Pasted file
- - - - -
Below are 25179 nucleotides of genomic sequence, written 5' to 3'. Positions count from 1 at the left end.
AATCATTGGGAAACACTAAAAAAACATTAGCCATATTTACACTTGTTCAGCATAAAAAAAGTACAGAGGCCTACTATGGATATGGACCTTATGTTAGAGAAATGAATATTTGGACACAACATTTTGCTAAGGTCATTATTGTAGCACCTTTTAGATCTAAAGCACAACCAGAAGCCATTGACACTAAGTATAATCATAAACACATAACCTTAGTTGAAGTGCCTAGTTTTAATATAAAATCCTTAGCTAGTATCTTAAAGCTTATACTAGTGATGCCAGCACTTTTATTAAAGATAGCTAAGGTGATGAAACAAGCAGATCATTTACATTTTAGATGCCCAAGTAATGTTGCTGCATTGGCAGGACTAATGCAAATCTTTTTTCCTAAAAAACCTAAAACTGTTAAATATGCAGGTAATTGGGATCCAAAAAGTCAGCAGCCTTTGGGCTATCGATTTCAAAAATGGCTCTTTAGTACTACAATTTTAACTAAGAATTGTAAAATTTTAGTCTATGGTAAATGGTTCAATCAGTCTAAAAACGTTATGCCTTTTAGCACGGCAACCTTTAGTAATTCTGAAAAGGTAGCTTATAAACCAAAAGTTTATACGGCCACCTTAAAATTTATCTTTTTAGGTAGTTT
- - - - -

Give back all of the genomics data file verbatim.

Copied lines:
Below are 25179 nucleotides of genomic sequence, written 5' to 3'. Positions count from 1 at the left end.
AATCATTGGGAAACACTAAAAAAACATTAGCCATATTTACACTTGTTCAGCATAAAAAAAGTACAGAGGCCTACTATGGATATGGACCTTATGTTAGAGAAATGAATATTTGGACACAACATTTTGCTAAGGTCATTATTGTAGCACCTTTTAGATCTAAAGCACAACCAGAAGCCATTGACACTAAGTATAATCATAAACACATAACCTTAGTTGAAGTGCCTAGTTTTAATATAAAATCCTTAGCTAGTATCTTAAAGCTTATACTAGTGATGCCAGCACTTTTATTAAAGATAGCTAAGGTGATGAAACAAGCAGATCATTTACATTTTAGATGCCCAAGTAATGTTGCTGCATTGGCAGGACTAATGCAAATCTTTTTTCCTAAAAAACCTAAAACTGTTAAATATGCAGGTAATTGGGATCCAAAAAGTCAGCAGCCTTTGGGCTATCGATTTCAAAAATGGCTCTTTAGTACTACAATTTTAACTAAGAATTGTAAAATTTTAGTCTATGGTAAATGGTTCAATCAGTCTAAAAACGTTATGCCTTTTAGCACGGCAACCTTTAGTAATTCTGAAAAGGTAGCTTATAAACCAAAAGTTTATACGGCCACCTTAAAATTTATCTTTTTAGGTAGTTT